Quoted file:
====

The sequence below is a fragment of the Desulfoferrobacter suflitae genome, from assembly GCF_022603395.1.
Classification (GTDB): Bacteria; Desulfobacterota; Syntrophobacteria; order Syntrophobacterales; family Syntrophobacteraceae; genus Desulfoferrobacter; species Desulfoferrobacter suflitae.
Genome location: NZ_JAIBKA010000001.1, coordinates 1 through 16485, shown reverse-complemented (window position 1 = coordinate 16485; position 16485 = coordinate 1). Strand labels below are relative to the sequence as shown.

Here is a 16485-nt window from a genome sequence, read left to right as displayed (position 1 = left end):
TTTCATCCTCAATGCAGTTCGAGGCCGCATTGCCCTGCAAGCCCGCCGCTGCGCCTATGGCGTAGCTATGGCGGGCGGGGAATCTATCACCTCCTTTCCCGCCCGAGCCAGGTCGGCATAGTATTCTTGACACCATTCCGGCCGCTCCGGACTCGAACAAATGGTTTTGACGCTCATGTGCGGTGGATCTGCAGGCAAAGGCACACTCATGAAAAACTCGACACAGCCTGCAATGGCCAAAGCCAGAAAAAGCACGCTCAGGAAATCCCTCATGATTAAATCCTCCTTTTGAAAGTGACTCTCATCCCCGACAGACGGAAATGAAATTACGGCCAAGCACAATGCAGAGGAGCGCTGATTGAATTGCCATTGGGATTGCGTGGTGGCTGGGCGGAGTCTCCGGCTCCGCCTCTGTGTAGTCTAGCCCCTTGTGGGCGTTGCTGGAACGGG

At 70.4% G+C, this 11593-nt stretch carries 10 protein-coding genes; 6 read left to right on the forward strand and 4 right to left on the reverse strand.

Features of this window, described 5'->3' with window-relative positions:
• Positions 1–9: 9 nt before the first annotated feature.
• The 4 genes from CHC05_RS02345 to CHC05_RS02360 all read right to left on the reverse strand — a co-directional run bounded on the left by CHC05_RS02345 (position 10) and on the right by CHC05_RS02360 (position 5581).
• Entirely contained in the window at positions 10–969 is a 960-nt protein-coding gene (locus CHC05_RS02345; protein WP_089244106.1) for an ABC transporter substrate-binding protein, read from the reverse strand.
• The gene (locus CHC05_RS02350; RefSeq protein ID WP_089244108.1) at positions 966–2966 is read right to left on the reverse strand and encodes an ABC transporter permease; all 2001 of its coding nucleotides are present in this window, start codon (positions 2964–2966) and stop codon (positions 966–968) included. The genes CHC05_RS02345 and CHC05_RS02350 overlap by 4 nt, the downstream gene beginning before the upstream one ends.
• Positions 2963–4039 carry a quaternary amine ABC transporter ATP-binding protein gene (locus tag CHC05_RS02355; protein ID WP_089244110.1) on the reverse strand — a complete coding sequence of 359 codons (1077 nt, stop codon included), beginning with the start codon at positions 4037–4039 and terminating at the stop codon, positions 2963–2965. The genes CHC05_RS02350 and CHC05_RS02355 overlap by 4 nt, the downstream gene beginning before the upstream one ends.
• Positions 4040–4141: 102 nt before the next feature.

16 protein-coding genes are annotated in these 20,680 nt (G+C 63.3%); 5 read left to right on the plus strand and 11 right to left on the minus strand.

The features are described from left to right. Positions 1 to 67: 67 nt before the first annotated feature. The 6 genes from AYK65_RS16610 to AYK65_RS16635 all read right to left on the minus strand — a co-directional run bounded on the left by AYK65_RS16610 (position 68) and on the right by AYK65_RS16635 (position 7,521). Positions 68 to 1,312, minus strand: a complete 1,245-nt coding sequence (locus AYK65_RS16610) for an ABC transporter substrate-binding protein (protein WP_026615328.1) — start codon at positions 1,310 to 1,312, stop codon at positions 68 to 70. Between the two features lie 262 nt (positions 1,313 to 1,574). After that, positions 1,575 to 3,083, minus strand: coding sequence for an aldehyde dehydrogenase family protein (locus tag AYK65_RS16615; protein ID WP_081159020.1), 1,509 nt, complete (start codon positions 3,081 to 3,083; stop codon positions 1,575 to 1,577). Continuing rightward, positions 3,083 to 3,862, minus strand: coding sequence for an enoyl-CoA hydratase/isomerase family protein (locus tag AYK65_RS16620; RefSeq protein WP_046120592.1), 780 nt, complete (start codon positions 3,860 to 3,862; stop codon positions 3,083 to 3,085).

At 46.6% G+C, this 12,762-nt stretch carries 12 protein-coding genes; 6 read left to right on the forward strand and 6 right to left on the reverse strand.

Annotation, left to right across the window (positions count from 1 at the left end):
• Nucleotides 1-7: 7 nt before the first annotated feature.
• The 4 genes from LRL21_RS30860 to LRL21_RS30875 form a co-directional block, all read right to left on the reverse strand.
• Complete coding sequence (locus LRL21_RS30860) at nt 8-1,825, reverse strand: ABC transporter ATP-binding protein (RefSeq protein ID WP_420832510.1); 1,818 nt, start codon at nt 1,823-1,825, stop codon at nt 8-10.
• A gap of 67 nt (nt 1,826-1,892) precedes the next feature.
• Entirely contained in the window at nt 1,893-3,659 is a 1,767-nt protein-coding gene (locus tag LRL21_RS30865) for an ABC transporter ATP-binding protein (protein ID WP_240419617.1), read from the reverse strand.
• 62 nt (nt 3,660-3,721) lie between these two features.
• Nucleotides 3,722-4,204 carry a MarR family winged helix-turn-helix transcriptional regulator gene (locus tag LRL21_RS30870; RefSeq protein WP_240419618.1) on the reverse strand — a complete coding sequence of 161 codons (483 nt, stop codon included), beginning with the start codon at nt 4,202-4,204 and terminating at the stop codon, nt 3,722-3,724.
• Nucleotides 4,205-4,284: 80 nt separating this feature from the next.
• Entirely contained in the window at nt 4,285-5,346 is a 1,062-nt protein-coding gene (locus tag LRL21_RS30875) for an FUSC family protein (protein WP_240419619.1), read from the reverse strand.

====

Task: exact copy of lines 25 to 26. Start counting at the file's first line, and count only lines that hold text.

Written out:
• Nucleotides 4,205-4,284: 80 nt separating this feature from the next.
• Entirely contained in the window at nt 4,285-5,346 is a 1,062-nt protein-coding gene (locus tag LRL21_RS30875) for an FUSC family protein (protein WP_240419619.1), read from the reverse strand.